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2001 Toyota Sienna REVIEW

Edmunds.com logo Edmunds.com 4/6/2017

Con: Dull styling, small size, lacks optimal utility.

Pro: Camry genes, excellent crash-test ratings, refined powertrain, optional stability control system, available side airbags.

Edmunds Say: No more exciting than a toaster, but comes close to being the perfect minivan appliance.

What’s New: Like other minivans on the market, the 2001 Sienna can be equipped with an on-board entertainment system. Dual power-sliding doors are optional, and the safety-conscious will like the fact that side airbags and a stability control system are available. Sienna's smooth V6 makes more power and torque this year. A rear defroster is standard on all Siennas, while JBL audio, heated front seats and an electrochromic rearview mirror with integrated compass are optional on XLE models. Styling has been tweaked front and rear, four new colors replace four old colors and all Siennas come with a driver-side sliding door.

Review: Despite the fact that it's four model years old and doesn't offer as much utility and functionality as newer competitors, the Toyota Sienna is one of the top choices in the minivan class. With the Sienna, Toyota has placed an emphasis on safety, quality, and performance.

There are three models: the base CE, the mid-level LE, and the top-level XLE. All come standard with five doors for 2001. Under the hood is a smooth, powerful, and refined 3.0-liter V6 mated to a four-speed automatic transmission that drives the front wheels. This same powertrain setup can also be found in the Toyota Camry, fitting since the Sienna is built on a stretched and modified Camry platform. In the Sienna, the engine produces 210 horsepower and 220 foot-pounds of torque, both figures up from last year thanks to the addition of variable valve timing technology.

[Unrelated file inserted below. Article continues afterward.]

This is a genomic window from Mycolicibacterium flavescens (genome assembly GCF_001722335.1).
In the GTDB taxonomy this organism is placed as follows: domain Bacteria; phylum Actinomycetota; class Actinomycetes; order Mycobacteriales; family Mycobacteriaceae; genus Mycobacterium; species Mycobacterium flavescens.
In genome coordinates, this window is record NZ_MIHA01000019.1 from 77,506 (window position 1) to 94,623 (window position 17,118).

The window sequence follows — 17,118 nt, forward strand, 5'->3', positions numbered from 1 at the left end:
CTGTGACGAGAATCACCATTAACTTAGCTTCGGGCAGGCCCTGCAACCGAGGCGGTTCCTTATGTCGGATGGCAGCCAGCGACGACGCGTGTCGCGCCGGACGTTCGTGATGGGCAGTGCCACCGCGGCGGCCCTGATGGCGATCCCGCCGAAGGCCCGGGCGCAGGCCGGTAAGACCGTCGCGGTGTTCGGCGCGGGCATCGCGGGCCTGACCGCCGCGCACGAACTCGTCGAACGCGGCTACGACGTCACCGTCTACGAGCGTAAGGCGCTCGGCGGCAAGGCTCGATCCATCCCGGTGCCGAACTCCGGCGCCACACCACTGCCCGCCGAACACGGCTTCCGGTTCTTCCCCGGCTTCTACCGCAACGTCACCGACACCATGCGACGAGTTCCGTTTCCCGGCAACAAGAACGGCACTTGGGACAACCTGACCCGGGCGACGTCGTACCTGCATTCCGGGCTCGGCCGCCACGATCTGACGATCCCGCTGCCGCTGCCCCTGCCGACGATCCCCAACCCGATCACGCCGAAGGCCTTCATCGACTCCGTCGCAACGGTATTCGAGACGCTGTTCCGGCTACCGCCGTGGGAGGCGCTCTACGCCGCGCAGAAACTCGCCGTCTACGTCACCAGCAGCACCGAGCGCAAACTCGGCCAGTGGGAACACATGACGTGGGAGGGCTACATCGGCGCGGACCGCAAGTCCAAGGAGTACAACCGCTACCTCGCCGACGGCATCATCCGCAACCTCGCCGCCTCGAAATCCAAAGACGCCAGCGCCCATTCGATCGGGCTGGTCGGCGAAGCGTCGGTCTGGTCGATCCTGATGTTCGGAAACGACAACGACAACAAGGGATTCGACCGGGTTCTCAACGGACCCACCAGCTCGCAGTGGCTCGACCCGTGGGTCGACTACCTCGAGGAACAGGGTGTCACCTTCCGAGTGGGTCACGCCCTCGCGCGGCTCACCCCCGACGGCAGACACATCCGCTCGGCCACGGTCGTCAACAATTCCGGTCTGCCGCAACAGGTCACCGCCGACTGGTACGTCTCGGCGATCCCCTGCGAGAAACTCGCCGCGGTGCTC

Sienna's rigid and lightweight unitized body performed exceptionally well in government crash tests. For 2001, Sienna's safety record is enhanced by newly optional side airbags and an available stability control system. Other standard safety features include ABS, front seatbelts with pre-tensioners and force limiters, front height-adjustable seatbelt anchors, and daytime running lights. Every Sienna is also equipped with a low tire-pressure warning system.

The Sienna driving experience is similar to the Camry in that it's pleasantly non-confrontational. Steering is sure, if not quite nimble. The suspension does a good job of soaking up road imperfections, and wind noise is kept to a minimum. Braking is exceptionally competent. Acceleration from the V6 is acceptable for almost all situations, and the cabin is quiet at highway speeds.

Sienna was designed to offer optimum interior roominess in a compact, easy-to-maneuver package. The interior has a definite Camry feel to it, constructed and trimmed in high-quality materials. Removable modular seating allows for custom configurations to accommodate a variety of cargo requirements. A second-row bench seat or captain's chairs and third-row seats can be folded or removed to accommodate bulkier cargo. Third-row seats also add a 50/50 split-folding and tumble feature for additional cargo space, but can't match many competitors for overall user-friendliness. Dual power-operated sliding side doors are optional this year.

What Sienna needs to remain competitive in the class is a third-row seat that tumbles into the floor like newer models from Honda and Mazda. More comfortable front seats would help, too, as the current chairs are firm yet unsupportive, and don't offer a wide enough range of adjustment.

Overall, Toyota does not make the biggest or most useful minivan, but it does make a reliable, safe, good-performing and refined alternative to a number of family haulers on the market.

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